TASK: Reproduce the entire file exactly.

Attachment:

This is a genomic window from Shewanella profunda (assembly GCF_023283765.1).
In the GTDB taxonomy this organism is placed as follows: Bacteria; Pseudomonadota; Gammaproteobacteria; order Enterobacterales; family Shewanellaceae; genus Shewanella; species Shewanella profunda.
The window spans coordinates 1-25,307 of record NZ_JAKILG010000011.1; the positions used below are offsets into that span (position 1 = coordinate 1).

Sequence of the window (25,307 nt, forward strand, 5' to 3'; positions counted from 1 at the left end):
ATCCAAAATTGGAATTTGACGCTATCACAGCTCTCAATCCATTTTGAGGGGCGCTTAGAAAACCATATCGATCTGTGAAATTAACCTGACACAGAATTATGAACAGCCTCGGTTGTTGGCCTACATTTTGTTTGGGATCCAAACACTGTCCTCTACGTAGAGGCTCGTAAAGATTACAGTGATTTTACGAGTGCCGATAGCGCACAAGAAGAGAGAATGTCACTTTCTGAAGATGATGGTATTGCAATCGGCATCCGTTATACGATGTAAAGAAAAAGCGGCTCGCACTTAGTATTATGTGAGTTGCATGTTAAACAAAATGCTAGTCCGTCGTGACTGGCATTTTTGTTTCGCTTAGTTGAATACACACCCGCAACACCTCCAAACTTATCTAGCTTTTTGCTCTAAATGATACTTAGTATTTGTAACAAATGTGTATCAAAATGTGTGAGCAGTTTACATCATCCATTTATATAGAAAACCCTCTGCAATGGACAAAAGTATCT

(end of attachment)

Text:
This is a genomic window from Shewanella profunda (assembly GCF_023283765.1).
In the GTDB taxonomy this organism is placed as follows: Bacteria; Pseudomonadota; Gammaproteobacteria; order Enterobacterales; family Shewanellaceae; genus Shewanella; species Shewanella profunda.
The window spans coordinates 1-25,307 of record NZ_JAKILG010000011.1; the positions used below are offsets into that span (position 1 = coordinate 1).

Sequence of the window (25,307 nt, forward strand, 5' to 3'; positions counted from 1 at the left end):
ATCCAAAATTGGAATTTGACGCTATCACAGCTCTCAATCCATTTTGAGGGGCGCTTAGAAAACCATATCGATCTGTGAAATTAACCTGACACAGAATTATGAACAGCCTCGGTTGTTGGCCTACATTTTGTTTGGGATCCAAACACTGTCCTCTACGTAGAGGCTCGTAAAGATTACAGTGATTTTACGAGTGCCGATAGCGCACAAGAAGAGAGAATGTCACTTTCTGAAGATGATGGTATTGCAATCGGCATCCGTTATACGATGTAAAGAAAAAGCGGCTCGCACTTAGTATTATGTGAGTTGCATGTTAAACAAAATGCTAGTCCGTCGTGACTGGCATTTTTGTTTCGCTTAGTTGAATACACACCCGCAACACCTCCAAACTTATCTAGCTTTTTGCTCTAAATGATACTTAGTATTTGTAACAAATGTGTATCAAAATGTGTGAGCAGTTTACATCATCCATTTATATAGAAAACCCTCTGCAATGGACAAAAGTATCT